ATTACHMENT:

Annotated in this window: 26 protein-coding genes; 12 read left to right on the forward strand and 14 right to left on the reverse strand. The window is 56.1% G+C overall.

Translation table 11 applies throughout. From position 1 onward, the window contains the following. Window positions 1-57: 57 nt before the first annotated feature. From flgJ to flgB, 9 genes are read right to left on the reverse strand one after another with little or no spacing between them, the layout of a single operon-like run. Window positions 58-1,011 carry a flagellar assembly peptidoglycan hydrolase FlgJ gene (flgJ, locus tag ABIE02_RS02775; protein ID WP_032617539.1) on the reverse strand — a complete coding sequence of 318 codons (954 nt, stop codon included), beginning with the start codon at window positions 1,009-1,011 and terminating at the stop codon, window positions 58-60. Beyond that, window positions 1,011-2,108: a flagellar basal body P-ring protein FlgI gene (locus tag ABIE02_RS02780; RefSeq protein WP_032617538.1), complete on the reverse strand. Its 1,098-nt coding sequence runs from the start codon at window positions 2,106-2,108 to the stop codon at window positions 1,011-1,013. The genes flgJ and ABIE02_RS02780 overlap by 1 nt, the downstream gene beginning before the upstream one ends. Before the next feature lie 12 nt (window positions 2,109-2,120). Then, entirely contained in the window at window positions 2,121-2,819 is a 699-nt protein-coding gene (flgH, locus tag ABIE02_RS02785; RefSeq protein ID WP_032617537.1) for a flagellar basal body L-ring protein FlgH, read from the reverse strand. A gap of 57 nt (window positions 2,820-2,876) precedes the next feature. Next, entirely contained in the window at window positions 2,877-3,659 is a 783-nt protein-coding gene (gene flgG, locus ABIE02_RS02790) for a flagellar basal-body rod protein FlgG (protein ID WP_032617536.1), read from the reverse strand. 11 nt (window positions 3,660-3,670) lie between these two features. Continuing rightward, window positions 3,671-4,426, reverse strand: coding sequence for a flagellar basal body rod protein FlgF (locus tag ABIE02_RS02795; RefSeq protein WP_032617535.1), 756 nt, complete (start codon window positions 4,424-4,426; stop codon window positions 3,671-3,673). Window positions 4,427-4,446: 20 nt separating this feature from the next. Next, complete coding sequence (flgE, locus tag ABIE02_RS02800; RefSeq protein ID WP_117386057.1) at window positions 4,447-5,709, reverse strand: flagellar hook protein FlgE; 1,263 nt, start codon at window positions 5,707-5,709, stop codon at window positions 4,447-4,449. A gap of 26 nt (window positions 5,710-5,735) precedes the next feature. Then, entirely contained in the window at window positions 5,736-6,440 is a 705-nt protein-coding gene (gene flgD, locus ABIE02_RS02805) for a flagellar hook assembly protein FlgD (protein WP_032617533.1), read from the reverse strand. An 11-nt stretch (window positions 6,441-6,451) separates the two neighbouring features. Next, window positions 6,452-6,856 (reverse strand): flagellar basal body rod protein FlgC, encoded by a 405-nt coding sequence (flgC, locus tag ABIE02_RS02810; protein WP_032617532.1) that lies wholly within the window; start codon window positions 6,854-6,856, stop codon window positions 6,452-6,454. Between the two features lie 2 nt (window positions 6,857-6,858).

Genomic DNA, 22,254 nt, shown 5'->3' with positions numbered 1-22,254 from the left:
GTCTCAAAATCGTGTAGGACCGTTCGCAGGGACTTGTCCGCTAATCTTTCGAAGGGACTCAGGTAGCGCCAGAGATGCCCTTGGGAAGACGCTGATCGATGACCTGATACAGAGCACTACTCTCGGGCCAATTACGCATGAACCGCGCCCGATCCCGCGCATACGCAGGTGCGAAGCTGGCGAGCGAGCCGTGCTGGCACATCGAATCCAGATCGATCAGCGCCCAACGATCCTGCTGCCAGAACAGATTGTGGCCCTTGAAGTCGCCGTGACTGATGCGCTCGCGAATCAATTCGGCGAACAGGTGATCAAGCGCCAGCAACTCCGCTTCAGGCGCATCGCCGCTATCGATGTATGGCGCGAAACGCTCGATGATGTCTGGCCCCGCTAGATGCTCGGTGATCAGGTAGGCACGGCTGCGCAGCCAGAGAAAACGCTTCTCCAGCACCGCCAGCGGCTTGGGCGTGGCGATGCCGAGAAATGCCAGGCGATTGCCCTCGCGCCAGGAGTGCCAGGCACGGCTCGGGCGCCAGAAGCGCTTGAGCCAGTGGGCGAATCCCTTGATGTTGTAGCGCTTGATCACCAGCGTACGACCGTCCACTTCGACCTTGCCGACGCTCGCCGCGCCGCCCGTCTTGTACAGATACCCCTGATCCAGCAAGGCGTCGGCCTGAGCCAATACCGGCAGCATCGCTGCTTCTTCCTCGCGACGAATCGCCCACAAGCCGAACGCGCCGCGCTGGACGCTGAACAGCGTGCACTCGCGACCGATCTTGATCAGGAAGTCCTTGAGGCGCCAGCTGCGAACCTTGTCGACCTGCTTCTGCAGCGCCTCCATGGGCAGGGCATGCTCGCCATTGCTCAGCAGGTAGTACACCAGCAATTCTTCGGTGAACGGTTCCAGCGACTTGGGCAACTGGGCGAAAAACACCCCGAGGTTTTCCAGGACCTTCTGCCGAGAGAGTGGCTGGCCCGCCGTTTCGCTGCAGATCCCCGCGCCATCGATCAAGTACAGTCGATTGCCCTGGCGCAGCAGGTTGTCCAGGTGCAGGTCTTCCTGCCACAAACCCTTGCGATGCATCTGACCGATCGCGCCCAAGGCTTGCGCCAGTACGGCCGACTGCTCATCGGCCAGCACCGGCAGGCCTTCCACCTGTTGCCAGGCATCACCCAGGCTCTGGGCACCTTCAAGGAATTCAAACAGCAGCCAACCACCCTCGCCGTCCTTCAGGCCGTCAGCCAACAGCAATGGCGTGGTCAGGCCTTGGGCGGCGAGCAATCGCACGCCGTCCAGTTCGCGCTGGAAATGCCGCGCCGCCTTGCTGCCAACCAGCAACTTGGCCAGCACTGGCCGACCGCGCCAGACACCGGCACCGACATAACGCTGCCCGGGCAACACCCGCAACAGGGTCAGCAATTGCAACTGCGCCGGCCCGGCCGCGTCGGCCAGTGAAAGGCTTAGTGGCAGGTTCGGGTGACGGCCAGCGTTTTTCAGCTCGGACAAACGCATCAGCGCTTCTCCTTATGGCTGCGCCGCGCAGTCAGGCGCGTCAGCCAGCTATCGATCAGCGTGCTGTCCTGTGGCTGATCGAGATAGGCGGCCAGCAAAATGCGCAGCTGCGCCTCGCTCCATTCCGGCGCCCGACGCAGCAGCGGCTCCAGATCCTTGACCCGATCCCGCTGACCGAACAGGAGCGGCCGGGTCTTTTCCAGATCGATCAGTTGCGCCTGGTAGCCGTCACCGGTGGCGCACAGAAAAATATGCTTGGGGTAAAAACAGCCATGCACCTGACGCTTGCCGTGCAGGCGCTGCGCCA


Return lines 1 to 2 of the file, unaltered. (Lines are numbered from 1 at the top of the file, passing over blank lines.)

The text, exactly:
Annotated in this window: 26 protein-coding genes; 12 read left to right on the forward strand and 14 right to left on the reverse strand. The window is 56.1% G+C overall.

Translation table 11 applies throughout. From position 1 onward, the window contains the following. Window positions 1-57: 57 nt before the first annotated feature. From flgJ to flgB, 9 genes are read right to left on the reverse strand one after another with little or no spacing between them, the layout of a single operon-like run. Window positions 58-1,011 carry a flagellar assembly peptidoglycan hydrolase FlgJ gene (flgJ, locus tag ABIE02_RS02775; protein ID WP_032617539.1) on the reverse strand — a complete coding sequence of 318 codons (954 nt, stop codon included), beginning with the start codon at window positions 1,009-1,011 and terminating at the stop codon, window positions 58-60. Beyond that, window positions 1,011-2,108: a flagellar basal body P-ring protein FlgI gene (locus tag ABIE02_RS02780; RefSeq protein WP_032617538.1), complete on the reverse strand. Its 1,098-nt coding sequence runs from the start codon at window positions 2,106-2,108 to the stop codon at window positions 1,011-1,013. The genes flgJ and ABIE02_RS02780 overlap by 1 nt, the downstream gene beginning before the upstream one ends. Before the next feature lie 12 nt (window positions 2,109-2,120). Then, entirely contained in the window at window positions 2,121-2,819 is a 699-nt protein-coding gene (flgH, locus tag ABIE02_RS02785; RefSeq protein ID WP_032617537.1) for a flagellar basal body L-ring protein FlgH, read from the reverse strand. A gap of 57 nt (window positions 2,820-2,876) precedes the next feature. Next, entirely contained in the window at window positions 2,877-3,659 is a 783-nt protein-coding gene (gene flgG, locus ABIE02_RS02790) for a flagellar basal-body rod protein FlgG (protein ID WP_032617536.1), read from the reverse strand. 11 nt (window positions 3,660-3,670) lie between these two features. Continuing rightward, window positions 3,671-4,426, reverse strand: coding sequence for a flagellar basal body rod protein FlgF (locus tag ABIE02_RS02795; RefSeq protein WP_032617535.1), 756 nt, complete (start codon window positions 4,424-4,426; stop codon window positions 3,671-3,673). Window positions 4,427-4,446: 20 nt separating this feature from the next. Next, complete coding sequence (flgE, locus tag ABIE02_RS02800; RefSeq protein ID WP_117386057.1) at window positions 4,447-5,709, reverse strand: flagellar hook protein FlgE; 1,263 nt, start codon at window positions 5,707-5,709, stop codon at window positions 4,447-4,449. A gap of 26 nt (window positions 5,710-5,735) precedes the next feature. Then, entirely contained in the window at window positions 5,736-6,440 is a 705-nt protein-coding gene (gene flgD, locus ABIE02_RS02805) for a flagellar hook assembly protein FlgD (protein WP_032617533.1), read from the reverse strand. An 11-nt stretch (window positions 6,441-6,451) separates the two neighbouring features. Next, window positions 6,452-6,856 (reverse strand): flagellar basal body rod protein FlgC, encoded by a 405-nt coding sequence (flgC, locus tag ABIE02_RS02810; protein WP_032617532.1) that lies wholly within the window; start codon window positions 6,854-6,856, stop codon window positions 6,452-6,454. Between the two features lie 2 nt (window positions 6,857-6,858).